Obama visits Kenya: A look back on reactions to his ancestry

Slide through the timeline above for information on President Barack Obama's family history.

Despite all of the judgment that Obama has faced surrounding his ancestry, his visit to Kenya will be monumental for him and for his presidency.

Barack Obama has faced criticism about his roots since 2007, when he announced that he was running for president. Consequentially, the "birther" movement gathered steam in 2009, when people began speculating Obama's ancestry. There's even a Twitter account dedicated to providing the "latest on Obama identity document fraud issue".

The quest to prove that Obama was not a citizen spread across the nation. Citizens and politicians alike demanded to see the future president's birth certificate to prove his ancestry.

In 2011, Donald Trump criticized Obama for making a statement on Kwanza but neglecting to make a statement about Christmas:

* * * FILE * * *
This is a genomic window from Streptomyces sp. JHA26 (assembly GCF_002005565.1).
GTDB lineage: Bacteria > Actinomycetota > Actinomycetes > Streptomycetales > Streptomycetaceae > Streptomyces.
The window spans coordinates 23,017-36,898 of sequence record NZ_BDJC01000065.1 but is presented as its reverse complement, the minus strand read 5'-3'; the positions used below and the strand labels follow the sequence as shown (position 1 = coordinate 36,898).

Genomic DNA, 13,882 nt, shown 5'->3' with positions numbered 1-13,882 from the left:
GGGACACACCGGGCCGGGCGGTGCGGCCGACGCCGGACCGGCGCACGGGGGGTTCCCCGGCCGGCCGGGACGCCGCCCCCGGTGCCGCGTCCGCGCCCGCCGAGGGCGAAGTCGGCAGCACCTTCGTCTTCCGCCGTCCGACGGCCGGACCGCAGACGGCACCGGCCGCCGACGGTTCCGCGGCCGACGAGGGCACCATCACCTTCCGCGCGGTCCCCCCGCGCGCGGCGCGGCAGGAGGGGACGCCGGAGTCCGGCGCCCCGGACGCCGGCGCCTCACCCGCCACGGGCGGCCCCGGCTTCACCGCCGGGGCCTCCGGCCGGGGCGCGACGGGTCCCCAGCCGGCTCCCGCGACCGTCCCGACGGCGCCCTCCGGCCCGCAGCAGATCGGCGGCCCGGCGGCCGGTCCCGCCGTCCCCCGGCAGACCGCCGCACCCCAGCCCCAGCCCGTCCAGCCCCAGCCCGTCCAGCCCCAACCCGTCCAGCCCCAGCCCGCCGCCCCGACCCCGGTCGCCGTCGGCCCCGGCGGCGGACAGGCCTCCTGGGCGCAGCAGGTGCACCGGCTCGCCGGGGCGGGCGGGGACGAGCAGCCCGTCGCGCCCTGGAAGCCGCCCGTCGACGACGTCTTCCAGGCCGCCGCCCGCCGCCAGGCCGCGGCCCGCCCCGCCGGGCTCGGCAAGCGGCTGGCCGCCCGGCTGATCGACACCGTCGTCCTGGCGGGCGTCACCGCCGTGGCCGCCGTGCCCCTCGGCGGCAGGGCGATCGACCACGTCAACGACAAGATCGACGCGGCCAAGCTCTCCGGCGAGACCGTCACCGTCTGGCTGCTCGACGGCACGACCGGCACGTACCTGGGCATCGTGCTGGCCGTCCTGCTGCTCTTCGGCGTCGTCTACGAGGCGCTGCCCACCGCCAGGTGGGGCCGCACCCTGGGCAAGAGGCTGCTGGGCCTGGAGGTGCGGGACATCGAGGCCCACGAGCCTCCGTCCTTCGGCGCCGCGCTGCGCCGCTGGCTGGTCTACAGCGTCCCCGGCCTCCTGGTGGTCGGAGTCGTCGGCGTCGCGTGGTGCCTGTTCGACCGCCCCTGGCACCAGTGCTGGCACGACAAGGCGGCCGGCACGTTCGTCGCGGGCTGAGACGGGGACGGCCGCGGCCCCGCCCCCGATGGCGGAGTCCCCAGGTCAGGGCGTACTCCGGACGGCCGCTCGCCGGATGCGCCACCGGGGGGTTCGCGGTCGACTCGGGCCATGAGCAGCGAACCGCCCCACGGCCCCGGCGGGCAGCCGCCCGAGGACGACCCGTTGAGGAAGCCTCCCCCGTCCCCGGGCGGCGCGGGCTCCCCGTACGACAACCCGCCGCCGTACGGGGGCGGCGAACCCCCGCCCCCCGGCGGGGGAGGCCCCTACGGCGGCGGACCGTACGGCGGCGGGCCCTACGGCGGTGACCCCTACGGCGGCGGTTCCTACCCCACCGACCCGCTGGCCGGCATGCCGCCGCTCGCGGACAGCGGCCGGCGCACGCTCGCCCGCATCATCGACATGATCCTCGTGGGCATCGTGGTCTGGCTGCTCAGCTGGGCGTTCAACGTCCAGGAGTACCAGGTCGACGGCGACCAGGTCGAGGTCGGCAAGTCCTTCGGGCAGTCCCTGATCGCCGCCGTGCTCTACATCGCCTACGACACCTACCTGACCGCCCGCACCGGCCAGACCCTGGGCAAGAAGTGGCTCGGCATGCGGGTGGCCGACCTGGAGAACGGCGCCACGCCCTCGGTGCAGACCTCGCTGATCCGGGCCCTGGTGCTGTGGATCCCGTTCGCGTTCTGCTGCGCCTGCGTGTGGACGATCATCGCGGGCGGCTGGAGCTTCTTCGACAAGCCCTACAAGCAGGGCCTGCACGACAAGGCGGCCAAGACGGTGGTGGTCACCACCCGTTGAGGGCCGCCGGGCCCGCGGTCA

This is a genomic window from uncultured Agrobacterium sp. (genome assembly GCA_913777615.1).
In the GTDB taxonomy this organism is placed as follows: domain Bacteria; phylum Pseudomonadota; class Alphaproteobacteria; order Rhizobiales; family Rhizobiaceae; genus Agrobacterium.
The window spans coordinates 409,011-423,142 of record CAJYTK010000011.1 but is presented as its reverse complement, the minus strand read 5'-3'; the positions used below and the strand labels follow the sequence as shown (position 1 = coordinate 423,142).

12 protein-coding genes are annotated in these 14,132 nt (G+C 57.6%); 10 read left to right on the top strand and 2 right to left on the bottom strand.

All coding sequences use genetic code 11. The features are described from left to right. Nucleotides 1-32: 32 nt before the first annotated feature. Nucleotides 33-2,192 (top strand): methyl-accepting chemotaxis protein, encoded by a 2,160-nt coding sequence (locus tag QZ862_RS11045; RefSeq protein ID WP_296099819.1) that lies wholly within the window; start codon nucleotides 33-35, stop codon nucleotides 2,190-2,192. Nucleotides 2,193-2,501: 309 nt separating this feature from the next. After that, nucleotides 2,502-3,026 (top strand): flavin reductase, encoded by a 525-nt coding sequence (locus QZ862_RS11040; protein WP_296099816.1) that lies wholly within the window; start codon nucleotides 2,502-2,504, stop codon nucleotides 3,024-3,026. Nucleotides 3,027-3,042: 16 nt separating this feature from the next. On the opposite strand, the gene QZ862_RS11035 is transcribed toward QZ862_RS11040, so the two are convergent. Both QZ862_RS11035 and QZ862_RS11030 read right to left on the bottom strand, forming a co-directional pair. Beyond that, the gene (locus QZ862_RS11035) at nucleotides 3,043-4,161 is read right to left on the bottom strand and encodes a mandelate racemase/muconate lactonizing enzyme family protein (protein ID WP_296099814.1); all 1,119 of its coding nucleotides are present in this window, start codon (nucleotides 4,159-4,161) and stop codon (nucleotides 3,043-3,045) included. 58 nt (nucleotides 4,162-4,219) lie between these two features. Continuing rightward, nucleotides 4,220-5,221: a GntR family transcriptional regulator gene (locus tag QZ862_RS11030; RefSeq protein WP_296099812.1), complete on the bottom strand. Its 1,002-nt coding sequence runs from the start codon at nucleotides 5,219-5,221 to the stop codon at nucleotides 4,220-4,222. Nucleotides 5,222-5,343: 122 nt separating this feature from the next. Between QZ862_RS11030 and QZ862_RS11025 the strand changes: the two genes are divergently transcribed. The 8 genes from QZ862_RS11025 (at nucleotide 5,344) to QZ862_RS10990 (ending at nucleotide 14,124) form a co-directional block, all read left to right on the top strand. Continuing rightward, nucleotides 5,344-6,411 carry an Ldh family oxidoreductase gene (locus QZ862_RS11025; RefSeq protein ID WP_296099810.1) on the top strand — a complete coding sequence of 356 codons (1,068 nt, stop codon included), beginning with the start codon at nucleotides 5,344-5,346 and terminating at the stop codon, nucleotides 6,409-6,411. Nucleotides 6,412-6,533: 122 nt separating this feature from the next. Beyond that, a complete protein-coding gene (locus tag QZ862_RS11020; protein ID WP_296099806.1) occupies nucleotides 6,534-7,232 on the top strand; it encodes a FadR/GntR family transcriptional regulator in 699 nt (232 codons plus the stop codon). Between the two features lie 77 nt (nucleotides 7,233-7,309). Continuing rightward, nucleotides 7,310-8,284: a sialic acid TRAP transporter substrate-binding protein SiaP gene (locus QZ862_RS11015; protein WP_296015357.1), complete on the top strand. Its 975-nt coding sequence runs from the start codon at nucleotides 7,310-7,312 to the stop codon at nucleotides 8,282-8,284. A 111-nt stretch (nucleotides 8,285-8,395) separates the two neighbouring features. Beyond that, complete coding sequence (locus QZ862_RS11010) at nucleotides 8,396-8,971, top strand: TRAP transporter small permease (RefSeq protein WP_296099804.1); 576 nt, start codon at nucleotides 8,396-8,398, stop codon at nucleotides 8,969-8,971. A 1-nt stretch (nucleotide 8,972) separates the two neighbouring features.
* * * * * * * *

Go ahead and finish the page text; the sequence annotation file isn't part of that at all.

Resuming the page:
Some politicians spoke out on the issue, citing his race as the main reason for people's demand of proof of his U.S. citizenship. In 2009, Jimmy Carter said:

In 2008, Geraldine A. Ferraro -- a former congresswomen and vice-presidential candidate said:

The president -- along with his team at the White House -- stood up for his roots in a strong way when he tweeted this from his account in August 2012:

Obama will arrive in Kenya tonight and will also be making a stop in Ethiopia. He is expected to discuss security and trade issues. He will also address topics relating to democracy, poverty and human rights.

For more on President Obama's ancestral background, watch the video below:

Kenyan Villagers Hope For A Visit From President Obama

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